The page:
law-bought.jpg(Salon) At least two dozen federal judges appointed by President Bush since 2001 made political contributions to key Republicans or to the president himself while under consideration for their judgeships, government records show. A four-month investigation of Bush-appointed judges by the Center for Investigative Reporting reveals that six appellate court judges and 18 district court judges contributed a total of more than $44,000 to politicians who were influential in their appointments. Some gave money directly to Bush after he officially nominated them. Other judges contributed to Republican campaign committees while they were under consideration for a judgeship.

Mystech: Can I get a receipt with that please?

Republicans who received money from judges en route to the bench include Sens. Arlen Specter and Rick Santorum of Pennsylvania, Sens. George Voinovich and Mike DeWine of Ohio, and Gov. George Pataki of New York.

There are no laws or regulations prohibiting political contributions by a candidate for a federal judgeship. But political giving by judicial candidates has been a rarely scrutinized activity amid the process that determines who will receive lifelong jobs on the federal bench. Some ethics experts and Bush-appointed judges say that political giving is inappropriate for those seeking judicial office — it can appear unethical, they say, and could jeopardize the public’s confidence in the impartiality of the nation’s courts. Those concerns come as ethics and corruption scandals have roiled Washington, and on the eve of midterm elections whose outcome could influence the makeup of the federal judiciary — including the Supreme Court — for decades to come.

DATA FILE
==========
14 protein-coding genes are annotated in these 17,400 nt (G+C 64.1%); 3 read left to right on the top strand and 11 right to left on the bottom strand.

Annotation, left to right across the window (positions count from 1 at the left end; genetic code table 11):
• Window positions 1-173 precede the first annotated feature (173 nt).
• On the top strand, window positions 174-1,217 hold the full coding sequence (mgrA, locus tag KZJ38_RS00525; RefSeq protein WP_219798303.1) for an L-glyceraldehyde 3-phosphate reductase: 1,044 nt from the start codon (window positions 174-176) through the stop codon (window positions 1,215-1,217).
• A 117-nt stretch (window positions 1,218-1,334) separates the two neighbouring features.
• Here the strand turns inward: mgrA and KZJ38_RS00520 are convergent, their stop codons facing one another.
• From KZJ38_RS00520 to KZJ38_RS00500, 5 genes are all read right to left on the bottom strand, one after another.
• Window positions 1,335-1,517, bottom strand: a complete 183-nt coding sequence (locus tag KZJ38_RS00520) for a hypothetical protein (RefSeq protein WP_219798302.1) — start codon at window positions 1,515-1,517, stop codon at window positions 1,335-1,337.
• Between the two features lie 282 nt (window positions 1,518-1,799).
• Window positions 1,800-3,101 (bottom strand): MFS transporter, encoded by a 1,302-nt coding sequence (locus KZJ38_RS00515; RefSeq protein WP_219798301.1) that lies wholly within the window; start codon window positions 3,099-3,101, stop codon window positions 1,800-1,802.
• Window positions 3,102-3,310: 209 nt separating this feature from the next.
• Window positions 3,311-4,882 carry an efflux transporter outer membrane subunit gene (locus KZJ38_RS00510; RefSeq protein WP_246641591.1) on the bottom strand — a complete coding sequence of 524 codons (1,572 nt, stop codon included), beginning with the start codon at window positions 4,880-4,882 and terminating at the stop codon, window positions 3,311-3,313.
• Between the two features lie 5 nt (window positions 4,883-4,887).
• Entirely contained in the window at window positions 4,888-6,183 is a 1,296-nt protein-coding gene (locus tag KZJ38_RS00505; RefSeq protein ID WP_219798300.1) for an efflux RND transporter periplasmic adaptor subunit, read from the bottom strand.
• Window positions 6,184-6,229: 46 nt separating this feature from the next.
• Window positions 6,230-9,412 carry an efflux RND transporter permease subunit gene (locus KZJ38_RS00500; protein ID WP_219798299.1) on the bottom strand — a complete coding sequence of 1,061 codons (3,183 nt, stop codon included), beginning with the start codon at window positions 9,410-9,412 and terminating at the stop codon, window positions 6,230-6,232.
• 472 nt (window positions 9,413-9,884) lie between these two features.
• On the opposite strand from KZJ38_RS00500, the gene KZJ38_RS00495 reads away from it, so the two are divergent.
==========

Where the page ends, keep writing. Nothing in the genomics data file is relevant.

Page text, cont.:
This story continues a series by Salon and the Center for Investigative Reporting scrutinizing the federal judiciary under Bush. To learn more about the data and public records cited in this story, and to view CIR’s full report, click here.